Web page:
A modifier is a part of a sentence that does just what its name indicates— it modifies or adjusts. Technically, a modifier is a word, phrase, or clause that provides more information about something in the sentence.
Modifiers do this by pairing up with another word or phrase and slightly shifting its meaning.
EXAMPLEExcitedly hoisting her fishing rod, Susan headed out to the river.
That first phrase is the modifier; the information about Susan’s behavior and emotions as she leaves is adding to your understanding of the sentence. You now know that she’s not heading out to the river sadly or without her fishing gear. She’s excited, and she’s got her tackle ready.
That modifier alters what you know about Susan, and therefore, is located right next to her name. This is ideal, as modifiers should always be situated close to the part of the sentence that they’re modifying.
When you get your modifiers wrong, you can end up with either of the following errors:
2a. Misplaced Modifiers
When you lose track of where your modifier is and what it’s meant to be doing, then you have a misplaced modifier. This is a modifier that is separate from the thing it modifies in the sentence; it does not logically modify what it is supposed to.
Remember how a modifier should come as close as possible to the thing it’s modifying? This is so you don’t end up misplacing that modifier and confusing your readers about what it’s supposed to be modifying.
Misplaced modifiers can create confusion about what they are meant to modify and why, or they can end up modifying the wrong thing altogether.
EXAMPLEThe coat that I tried on was too big in the store.
If you took out where the trying on happened ("in the store"), you’d still have a full sentence that makes sense. Thus, you know that “in the store” is a phrase that’s meant to modify something.
But what is it meant to modify? If you think about the sentence literally, it sounds like the coat was too big when the speaker tried it on in the store, but maybe it wasn’t too big outside of the store, or it’s not too big now. That place and time-based modifier is misplaced, and therefore doesn’t clearly do its job.
EXAMPLEThe coat that I tried on in the store was too big.
Now you know that the coat was too big everywhere, but the speaker tried it on in the store and that’s where she realized it was too big. By placing the modifier right next to the thing it’s modifying, you can understand the entire meaning of this sentence.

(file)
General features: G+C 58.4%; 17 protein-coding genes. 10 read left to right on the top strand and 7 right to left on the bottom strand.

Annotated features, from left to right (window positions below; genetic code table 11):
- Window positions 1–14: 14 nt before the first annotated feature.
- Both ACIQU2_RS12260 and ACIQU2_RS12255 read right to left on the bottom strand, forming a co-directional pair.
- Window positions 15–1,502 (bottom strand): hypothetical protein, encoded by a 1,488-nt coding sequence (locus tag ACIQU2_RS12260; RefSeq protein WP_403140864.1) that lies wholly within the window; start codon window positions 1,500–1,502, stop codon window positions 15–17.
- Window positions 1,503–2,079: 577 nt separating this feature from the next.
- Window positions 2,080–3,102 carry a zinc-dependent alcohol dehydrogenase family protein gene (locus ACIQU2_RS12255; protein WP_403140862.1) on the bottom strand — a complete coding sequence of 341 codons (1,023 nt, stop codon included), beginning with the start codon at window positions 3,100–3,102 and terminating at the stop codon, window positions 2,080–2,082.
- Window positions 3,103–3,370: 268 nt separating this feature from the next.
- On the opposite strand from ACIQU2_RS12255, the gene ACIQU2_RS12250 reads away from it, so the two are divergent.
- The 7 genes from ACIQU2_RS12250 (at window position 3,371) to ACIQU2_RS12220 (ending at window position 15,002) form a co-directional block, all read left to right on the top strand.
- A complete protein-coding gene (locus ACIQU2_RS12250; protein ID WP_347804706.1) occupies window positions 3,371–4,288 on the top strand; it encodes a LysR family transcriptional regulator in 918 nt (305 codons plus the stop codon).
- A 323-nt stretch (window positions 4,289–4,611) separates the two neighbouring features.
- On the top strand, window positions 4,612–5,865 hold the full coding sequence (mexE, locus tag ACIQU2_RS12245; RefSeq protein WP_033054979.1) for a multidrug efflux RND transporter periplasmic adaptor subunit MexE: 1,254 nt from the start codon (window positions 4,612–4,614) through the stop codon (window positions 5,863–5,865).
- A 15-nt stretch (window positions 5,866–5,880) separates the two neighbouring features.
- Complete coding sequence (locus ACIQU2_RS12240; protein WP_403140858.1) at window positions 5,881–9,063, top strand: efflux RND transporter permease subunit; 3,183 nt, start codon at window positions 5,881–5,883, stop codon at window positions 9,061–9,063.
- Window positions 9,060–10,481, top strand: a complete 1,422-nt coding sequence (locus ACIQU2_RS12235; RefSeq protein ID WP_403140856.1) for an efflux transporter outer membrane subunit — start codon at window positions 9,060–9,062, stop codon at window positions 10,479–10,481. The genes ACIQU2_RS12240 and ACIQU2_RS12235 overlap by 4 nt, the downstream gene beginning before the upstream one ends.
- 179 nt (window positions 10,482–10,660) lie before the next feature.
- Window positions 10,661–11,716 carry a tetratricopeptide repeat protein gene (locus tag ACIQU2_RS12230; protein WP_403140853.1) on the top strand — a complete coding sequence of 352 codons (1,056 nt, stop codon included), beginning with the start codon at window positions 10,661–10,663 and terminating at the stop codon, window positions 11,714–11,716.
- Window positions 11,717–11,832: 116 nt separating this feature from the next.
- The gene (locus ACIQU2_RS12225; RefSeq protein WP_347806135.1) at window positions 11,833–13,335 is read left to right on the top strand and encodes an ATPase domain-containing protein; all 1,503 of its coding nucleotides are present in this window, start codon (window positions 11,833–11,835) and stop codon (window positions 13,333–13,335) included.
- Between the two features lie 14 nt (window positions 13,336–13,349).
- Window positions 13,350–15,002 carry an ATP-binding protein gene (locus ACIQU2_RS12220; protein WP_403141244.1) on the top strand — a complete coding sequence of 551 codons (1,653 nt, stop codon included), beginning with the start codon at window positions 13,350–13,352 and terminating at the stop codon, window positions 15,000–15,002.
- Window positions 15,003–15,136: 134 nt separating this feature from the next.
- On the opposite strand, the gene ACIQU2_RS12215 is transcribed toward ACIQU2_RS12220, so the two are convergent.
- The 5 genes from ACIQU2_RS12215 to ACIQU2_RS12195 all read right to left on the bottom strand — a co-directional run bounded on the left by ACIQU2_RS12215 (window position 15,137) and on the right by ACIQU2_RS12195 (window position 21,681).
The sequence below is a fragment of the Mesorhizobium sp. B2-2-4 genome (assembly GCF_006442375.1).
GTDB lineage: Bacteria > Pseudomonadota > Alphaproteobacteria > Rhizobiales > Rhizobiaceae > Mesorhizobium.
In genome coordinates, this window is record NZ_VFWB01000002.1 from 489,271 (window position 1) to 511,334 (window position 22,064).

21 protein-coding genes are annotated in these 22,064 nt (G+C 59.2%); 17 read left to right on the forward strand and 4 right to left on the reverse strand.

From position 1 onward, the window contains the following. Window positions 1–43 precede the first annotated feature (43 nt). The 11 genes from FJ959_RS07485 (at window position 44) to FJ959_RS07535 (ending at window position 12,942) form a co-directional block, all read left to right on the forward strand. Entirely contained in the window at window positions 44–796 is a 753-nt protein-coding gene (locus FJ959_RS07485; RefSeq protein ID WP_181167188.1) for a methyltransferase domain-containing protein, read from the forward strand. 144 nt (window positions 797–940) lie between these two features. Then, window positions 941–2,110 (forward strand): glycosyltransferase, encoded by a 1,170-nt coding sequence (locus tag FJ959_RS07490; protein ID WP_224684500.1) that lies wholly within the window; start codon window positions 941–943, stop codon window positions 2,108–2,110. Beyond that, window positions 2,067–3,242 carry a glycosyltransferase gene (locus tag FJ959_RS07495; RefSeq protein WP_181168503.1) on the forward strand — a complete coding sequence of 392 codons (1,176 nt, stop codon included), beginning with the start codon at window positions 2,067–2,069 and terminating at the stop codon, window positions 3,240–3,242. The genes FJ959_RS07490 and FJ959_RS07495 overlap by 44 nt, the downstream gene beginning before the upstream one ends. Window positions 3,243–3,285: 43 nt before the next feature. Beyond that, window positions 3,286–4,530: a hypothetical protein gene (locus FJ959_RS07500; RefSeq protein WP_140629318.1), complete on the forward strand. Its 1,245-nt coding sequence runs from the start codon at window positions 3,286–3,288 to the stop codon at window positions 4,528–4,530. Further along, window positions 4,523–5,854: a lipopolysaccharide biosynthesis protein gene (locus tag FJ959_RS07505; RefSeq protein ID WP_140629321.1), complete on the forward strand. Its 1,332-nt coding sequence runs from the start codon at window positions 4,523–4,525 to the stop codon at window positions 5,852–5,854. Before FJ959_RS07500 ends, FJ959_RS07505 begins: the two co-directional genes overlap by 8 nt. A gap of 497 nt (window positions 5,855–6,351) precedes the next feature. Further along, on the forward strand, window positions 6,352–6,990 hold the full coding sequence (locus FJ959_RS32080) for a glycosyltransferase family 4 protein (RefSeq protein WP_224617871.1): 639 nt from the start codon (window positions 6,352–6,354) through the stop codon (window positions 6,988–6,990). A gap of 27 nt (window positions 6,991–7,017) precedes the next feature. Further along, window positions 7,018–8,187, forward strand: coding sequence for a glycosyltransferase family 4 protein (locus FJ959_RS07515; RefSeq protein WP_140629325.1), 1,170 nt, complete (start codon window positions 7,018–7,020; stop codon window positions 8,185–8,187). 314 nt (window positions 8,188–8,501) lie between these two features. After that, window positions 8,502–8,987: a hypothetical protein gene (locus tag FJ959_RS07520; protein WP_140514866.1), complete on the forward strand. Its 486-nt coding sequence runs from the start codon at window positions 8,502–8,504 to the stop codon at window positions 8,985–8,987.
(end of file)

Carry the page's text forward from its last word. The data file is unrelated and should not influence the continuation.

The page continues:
Take the sentence "I sold my muffins," and think about how the meaning changes when you add the modifier "just" in different spots:
The first sentence implies that it was mere moments ago that the speaker sold the muffins; the second sentence implies that there may have been other things for sale, but the speaker sold only the muffins.
- I just sold my muffins.
- I sold just my muffins.
Be careful to think through your intended meaning and place your modifiers deliberately to avoid creating unintended implications.
2b. Dangling Modifiers
If you add a modifier to a sentence without actually letting it attach to its mate, then you have what is called a dangling modifier. This is a word or phrase that modifies something not clearly identified in the sentence.
Remember that modifiers are always paired with another part of the sentence, so if that modifier is all alone, it’s just dangling there, unable to attach its meaning to anything else.
This can have unintended consequences as readers search for a connection where there isn’t one.
EXAMPLEThirsty, the milk was gone in minutes.
Somehow, you’ve ended up with live milk that’s fleeing the kitchen in search of something to drink. That’s not a clear sentence; that’s science fiction.
"Thirsty" is the modifier; without that word, the sentence "The milk was gone in minutes" makes a lot of sense. "Thirsty" is meant to modify something in the sentence, but it’s missing its pair, and is thus unintentionally modifying the milk itself.
You need, then, people to drink the milk or people to be thirsty.
EXAMPLEThirsty, the children drank up all the milk in minutes.
Here, you’ve added in children who are thirsty and are going to drink that milk. Notice that the end result of this sentence still tells your readers that the milk is gone; the children drank it up. Adding in the modifier’s match changes the sentence, but it doesn’t change the intended meaning.
Dangling modifiers create unclear, grammatically incorrect sentences, and they can cause a host of unintended meanings to spring up in readers’ minds. Thus, be careful to always give a modifier its match and avoid science fiction sentences.